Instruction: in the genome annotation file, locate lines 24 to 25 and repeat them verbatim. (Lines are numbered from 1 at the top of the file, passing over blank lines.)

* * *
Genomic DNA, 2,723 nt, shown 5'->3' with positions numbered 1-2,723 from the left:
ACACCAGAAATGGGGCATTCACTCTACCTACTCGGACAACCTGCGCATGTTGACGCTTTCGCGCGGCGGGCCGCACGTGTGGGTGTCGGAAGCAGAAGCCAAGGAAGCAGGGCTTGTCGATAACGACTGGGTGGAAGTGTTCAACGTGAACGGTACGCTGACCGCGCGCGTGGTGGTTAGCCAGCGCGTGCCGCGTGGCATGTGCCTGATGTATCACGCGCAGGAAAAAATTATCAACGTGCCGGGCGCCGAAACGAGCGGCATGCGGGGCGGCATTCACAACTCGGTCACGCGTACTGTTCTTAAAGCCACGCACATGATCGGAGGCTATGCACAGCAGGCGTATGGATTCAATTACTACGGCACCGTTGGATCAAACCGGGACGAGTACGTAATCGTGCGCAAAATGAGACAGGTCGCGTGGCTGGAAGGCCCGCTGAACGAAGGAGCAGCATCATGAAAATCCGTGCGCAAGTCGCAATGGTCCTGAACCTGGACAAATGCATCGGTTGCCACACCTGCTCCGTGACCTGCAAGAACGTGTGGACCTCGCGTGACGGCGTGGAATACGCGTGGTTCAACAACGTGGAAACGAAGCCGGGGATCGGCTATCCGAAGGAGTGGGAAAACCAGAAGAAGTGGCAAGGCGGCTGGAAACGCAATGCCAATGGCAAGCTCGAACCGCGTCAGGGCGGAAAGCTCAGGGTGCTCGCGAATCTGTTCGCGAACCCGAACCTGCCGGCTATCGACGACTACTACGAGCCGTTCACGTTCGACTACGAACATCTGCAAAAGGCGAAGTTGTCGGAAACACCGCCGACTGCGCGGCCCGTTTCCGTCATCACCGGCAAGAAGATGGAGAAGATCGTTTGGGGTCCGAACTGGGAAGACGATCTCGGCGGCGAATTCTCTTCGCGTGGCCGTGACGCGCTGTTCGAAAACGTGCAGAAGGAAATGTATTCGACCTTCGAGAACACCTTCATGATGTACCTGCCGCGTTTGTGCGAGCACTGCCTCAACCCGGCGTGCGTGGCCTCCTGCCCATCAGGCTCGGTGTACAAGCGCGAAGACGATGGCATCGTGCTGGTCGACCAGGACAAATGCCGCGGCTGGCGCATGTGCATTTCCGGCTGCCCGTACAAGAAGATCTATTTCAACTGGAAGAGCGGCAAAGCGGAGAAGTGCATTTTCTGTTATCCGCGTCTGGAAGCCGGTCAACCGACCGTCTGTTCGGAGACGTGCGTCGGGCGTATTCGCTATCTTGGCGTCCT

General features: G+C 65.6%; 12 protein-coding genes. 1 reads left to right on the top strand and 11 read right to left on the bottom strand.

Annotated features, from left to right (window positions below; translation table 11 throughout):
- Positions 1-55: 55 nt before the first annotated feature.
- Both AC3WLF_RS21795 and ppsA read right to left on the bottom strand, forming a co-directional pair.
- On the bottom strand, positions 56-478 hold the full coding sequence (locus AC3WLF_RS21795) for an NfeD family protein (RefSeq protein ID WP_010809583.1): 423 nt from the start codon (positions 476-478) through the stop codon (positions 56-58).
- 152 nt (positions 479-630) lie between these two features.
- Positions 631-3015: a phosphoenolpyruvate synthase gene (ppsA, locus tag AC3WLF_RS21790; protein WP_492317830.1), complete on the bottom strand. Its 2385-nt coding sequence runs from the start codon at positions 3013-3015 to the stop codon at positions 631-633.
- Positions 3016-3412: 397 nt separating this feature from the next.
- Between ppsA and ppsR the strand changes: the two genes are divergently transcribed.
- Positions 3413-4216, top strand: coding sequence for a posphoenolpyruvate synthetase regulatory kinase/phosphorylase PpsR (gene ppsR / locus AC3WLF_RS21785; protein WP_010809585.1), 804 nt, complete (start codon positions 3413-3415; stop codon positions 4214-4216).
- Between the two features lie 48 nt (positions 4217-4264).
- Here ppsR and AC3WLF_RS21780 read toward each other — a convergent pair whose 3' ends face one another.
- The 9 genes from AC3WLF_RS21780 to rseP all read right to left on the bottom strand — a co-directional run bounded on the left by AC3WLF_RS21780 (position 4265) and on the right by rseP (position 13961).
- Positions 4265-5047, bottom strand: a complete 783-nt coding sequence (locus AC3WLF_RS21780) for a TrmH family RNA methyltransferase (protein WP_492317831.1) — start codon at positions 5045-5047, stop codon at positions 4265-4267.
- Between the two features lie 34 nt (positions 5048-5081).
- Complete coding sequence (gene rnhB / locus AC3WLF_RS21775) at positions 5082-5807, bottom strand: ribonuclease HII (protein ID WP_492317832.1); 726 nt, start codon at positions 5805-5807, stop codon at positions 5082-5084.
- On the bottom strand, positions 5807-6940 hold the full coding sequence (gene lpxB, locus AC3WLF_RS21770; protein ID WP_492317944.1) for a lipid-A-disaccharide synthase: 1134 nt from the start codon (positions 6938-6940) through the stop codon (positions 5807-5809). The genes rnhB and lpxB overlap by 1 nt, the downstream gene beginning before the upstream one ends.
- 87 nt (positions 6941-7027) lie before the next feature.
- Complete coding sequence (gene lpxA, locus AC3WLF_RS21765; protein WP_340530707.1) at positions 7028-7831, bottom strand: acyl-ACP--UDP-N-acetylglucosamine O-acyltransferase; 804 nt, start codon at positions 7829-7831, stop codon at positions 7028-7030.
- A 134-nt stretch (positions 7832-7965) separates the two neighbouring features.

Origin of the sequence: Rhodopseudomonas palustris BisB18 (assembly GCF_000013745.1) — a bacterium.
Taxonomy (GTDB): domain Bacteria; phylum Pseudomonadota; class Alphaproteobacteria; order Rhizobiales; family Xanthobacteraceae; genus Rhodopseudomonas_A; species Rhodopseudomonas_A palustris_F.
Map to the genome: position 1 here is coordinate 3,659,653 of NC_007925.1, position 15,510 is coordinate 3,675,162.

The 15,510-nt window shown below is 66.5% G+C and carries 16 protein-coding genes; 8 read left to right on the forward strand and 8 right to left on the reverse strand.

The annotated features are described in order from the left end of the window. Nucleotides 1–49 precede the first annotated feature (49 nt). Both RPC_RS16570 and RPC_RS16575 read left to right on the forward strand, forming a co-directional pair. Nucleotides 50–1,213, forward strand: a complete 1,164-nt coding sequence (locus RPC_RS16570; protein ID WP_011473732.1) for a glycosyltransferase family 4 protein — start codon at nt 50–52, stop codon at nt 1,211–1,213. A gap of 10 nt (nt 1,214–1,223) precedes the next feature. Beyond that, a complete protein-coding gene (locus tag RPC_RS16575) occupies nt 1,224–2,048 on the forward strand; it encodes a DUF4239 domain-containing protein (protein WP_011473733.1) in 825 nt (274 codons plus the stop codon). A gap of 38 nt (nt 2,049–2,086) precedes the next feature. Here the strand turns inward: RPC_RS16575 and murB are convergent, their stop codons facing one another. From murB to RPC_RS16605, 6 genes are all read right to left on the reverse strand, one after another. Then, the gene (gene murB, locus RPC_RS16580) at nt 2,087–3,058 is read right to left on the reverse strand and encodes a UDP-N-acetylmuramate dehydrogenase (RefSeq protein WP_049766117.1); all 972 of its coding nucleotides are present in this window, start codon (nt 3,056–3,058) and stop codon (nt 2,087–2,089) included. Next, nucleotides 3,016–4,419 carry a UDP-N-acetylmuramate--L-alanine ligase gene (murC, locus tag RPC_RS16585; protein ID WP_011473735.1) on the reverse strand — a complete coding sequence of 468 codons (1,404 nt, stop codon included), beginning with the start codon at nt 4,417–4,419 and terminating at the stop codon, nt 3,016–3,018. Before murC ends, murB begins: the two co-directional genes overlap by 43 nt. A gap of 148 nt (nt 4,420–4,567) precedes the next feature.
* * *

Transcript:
Taxonomy (GTDB): domain Bacteria; phylum Pseudomonadota; class Alphaproteobacteria; order Rhizobiales; family Xanthobacteraceae; genus Rhodopseudomonas_A; species Rhodopseudomonas_A palustris_F.
Map to the genome: position 1 here is coordinate 3,659,653 of NC_007925.1, position 15,510 is coordinate 3,675,162.